Weather It Is Better/Written December 2000
| We are taught as children that the sun comes up in the East and sets in the West, but in December anyone driving south in the early morning or late afternoon will know that is a lie. The sun moves, and like a pool shark, plays the angles. Even at one-thirty in the afternoon, Old Sol will slant in the top of the windshield, forcing lowering of the visor. In our house, rays invade places that are untanned the rest of the year. They rake the couch and the kitchen cabinets above the counter. In their journey down the sofa, they keep a set schedule so that one can tell time by their arrival.
It is twelve degrees here at six-thirty this morning. Light has just reached this part of the world. The sun is a rumor hiding behind Chatham, over the hill to the southeast. The dog does not want to wait for the sun. She is excited about her first trip outside. If my wife hadn't decided she needed more electric blanket time, she would be sitting in her chair telling me 'she needs to tinkle, she's desperate.' This is a lie, as I shall soon reveal.
I must choose the Uniform Of The Day for this first dog walk carefully. I don the bottom half of thermal underwear, sweatpants, a sweatshirt, socks, old shoes, a turtleneck collar which has some form of padding, and for the first time this season, the Great Winter Coat to which I attach a hood.
The coat dates from 1987 or so, when my wife claims my daughter picked it out at the hospital thrift shop in Pennsylvania. This was the place where doctors were thought to donate their barely worn clothes. Now that HMOs have reportedly cut doctors' wallets down to size, such bargains are gone, unless anyone knows a thrift shop run by the local HMO.
The coat keeps marching on. As does the Andean wool sweater my wife gave me seven or eight years ago. She acquired it in some complicated business transaction that did not include tins of sardines but is best not talked about. The sweater sleeps most of the year in a drawer; it comes out when the temperature is below zero. Unless I desire to audition to play Quasimodo, its weight precludes me wearing it for more than thirty minutes at a time.
As I step outside, two questions reverberate through my head: Can I get up if I fall, and, what am I going to do when it really gets cold? The answer to the second is simple: add another layer while holding the Andean sweater in reserve. This is pure Clauswitz; my friend Maralyn quoted him the other day and if he is good enough for Maralyn, he's good enough for me. As for falling, I have confidence that the ship that carries me cannot sink.
The dog, far from tinkling, sniffs the ground, which shows the effect of a snow shower in the night. Finding a good spot, she folds her legs and rolls onto her back, and rubs herself, as if the cold grass and snow smatterings were a fluffy towel. Legs thrusting this way and that, she is in heaven and all's right in her world.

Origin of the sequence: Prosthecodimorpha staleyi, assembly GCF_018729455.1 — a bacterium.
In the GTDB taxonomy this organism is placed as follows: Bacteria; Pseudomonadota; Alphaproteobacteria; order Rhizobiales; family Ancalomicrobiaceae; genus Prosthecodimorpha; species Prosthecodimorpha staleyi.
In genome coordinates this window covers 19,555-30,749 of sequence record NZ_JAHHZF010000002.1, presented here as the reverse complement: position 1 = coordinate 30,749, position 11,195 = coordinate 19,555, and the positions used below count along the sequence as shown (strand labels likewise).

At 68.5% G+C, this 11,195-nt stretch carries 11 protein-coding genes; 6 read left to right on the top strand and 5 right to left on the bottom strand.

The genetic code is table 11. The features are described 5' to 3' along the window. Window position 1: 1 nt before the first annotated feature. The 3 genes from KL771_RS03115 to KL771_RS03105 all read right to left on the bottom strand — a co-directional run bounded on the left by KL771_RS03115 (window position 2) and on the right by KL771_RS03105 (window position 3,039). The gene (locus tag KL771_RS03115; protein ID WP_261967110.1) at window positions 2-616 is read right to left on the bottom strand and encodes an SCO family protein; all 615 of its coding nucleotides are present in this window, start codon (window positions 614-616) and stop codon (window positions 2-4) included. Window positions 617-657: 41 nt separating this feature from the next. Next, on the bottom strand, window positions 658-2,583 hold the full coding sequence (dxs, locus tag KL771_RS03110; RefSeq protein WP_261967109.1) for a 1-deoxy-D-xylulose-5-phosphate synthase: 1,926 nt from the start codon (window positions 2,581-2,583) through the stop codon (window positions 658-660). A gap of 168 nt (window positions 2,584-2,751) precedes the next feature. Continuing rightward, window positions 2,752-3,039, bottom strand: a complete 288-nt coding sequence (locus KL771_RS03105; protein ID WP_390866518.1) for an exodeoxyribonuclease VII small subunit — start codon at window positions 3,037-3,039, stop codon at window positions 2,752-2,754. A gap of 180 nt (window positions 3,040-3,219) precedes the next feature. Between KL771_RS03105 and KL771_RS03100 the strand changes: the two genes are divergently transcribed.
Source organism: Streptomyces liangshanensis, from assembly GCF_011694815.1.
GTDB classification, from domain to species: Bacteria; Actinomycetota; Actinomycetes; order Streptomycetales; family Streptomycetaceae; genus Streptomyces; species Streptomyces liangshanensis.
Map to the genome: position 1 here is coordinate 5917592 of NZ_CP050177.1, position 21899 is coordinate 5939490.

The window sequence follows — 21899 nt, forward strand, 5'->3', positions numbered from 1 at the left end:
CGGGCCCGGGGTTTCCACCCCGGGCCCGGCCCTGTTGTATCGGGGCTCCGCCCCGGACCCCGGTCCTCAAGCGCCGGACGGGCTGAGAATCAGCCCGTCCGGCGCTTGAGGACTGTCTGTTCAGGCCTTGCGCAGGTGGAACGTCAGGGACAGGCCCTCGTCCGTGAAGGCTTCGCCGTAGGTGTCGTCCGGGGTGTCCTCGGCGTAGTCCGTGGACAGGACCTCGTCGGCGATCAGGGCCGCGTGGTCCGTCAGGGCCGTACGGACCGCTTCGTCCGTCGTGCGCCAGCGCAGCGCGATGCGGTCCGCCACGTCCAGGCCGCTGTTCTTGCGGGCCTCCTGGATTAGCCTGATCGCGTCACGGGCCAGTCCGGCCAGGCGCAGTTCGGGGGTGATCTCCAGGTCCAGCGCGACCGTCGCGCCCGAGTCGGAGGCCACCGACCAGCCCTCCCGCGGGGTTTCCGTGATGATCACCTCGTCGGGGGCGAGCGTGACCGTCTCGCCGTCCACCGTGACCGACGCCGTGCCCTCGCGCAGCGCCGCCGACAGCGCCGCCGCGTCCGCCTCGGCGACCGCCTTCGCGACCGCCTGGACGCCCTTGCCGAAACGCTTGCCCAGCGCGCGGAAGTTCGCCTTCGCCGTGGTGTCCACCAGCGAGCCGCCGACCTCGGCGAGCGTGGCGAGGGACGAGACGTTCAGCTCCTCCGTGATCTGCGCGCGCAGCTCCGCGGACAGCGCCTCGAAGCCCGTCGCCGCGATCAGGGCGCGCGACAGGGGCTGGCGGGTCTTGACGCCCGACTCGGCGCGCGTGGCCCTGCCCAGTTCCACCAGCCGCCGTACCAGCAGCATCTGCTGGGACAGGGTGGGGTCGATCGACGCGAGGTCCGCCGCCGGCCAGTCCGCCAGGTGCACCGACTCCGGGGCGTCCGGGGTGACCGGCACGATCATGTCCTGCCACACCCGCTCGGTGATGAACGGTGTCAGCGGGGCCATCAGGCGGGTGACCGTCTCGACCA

I expect this. Winter, spring, summer, fall she does it. She will follow up by getting up and running around the side of the house, hoping to chase a rabbit into the trees. She saw her last one back in September, but she does not believe in calendars. Not finding prey, she sniffs some more. She's fascinated over spots she peed on the day before. She is living proof that the fox does NOT know her own hole. We stay out fifteen or twenty minutes, surveying the whole back forty for signs of deer.
Weather has never been a deterrent in life. My kind knows no season; it is an inherited trait. Winter's cold or summer's sun found my father doing his chores outside. For the cold, he believed in those funny caps you see on old men, the kind with a bill and ear flaps; to keep cool in summer he wore white ribbed tank tops, except that we did not call them 'tank tops' back then. They were known by a name that insulted an ethnic group of which I am a half-member, and which would be terribly un-PC today.
My father did not believe in air conditioners. He preferred the fan. Dad prized a breeze. It could be ninety-eight, with seventy percent humidity, but Dad would say, 'there's a good breeze coming in the side window.' Cold would bring out the story of his cousin Freddy playing his trombone in the parade on New Year's Day the year the instruments froze. That we had heard the tale a thousand times before did not matter to him. His telling of it again would mark the winter equinox.
I carry on his traditions best I can, making you suffer through these accounts. Whether I have adopted his long view of history I do not know, but I remember one particularly hot evening back about 1984 when his seventy-ish neighbor called out to him in a loud voice, "DANNY, HAVE YOU EVER SEEN WEATHER LIKE THIS?" Dad could never yell, but he said firmly, "Well, Austin, I'm seventy-eight years old and I imagine in my time I've seen weather like this."
This marks the ninety-first time I have told this story. It carried me over the bridge of the century and will continue to do so until the ice age comes again.
Valatie NY 12/06/00